Somebody’s here almost 20 hours a day, or longer.
How's the new location managed differently than the trailer y'all had up north?
It was actually a lot of work trying to work out of a ten foot space. Serving, cooking, doing all of our prep. We couldn’t do prep during lunch at all because we’re serving. It just kind of made it a lot more lengthy and tedious. Because once we’re serving you can’t be peeling potatoes, slicing cabbage, you have to do that before service. You can never have two people working on different projects. Here, we can have people working in the kitchen, making barbecue sauce, trimming briskets while we’re actually open. Which is really nice.
The other thing that’s really nice is not having to deal with wastewater, which was such a pain in the butt. Every time you wash a dish you know later you’re going to be hauling that water somewhere. So that’s a pain in the butt. I don’t know how many trailers are actually plumbed in to the water line, but you really can’t be because you have to have a grease trap. That was probably the biggest pain.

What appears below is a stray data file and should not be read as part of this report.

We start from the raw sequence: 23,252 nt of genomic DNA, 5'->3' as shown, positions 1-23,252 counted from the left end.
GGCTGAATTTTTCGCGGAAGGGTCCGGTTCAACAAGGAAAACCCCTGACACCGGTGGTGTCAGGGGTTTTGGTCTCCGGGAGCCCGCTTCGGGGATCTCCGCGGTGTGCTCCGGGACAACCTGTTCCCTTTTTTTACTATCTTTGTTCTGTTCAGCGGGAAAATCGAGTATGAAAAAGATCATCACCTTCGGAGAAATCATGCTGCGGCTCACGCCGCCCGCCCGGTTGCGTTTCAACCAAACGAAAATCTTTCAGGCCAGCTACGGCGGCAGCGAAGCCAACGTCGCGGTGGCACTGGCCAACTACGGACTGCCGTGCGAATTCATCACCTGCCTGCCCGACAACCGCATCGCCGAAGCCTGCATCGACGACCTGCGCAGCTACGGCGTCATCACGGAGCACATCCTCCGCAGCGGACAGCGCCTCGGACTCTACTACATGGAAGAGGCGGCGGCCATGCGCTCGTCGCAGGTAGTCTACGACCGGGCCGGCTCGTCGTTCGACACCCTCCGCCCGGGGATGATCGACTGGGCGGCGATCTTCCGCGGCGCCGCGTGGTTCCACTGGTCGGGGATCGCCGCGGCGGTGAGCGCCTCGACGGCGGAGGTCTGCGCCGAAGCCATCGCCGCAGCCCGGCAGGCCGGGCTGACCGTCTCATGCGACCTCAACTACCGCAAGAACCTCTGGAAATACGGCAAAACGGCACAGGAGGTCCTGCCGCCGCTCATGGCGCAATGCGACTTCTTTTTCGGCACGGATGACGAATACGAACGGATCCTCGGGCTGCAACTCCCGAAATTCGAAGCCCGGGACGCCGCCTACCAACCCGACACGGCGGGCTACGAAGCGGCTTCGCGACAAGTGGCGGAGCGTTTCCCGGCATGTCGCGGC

The other things that were pains were things where it’s really, really cold—our water lines froze last year. We didn’t have any running water, so we had to close one day out of the blue. Just the weather was a lot worse. It’s still bad because we cook outside and if it’s raining you have to run out there and check the fire. If it’s really really cold, there’s no stopping it. And you have to check the fires more often because theyt end to need more wood when it’s really cold.
It’s nice that when it is raining people can stand inside. Unless the line is coming outside also.
So how do you manage the line itself?
Before we open, we always have the front doors open, but people still wait outside. They’re like vampires, they have to be invited in. so they wait outside at the very front door and the line normally goes down the wheelchair ramp and along the exterior of the building. Saturdays, it’s out in the parking lot a good amount of time. It’s over a hundred people.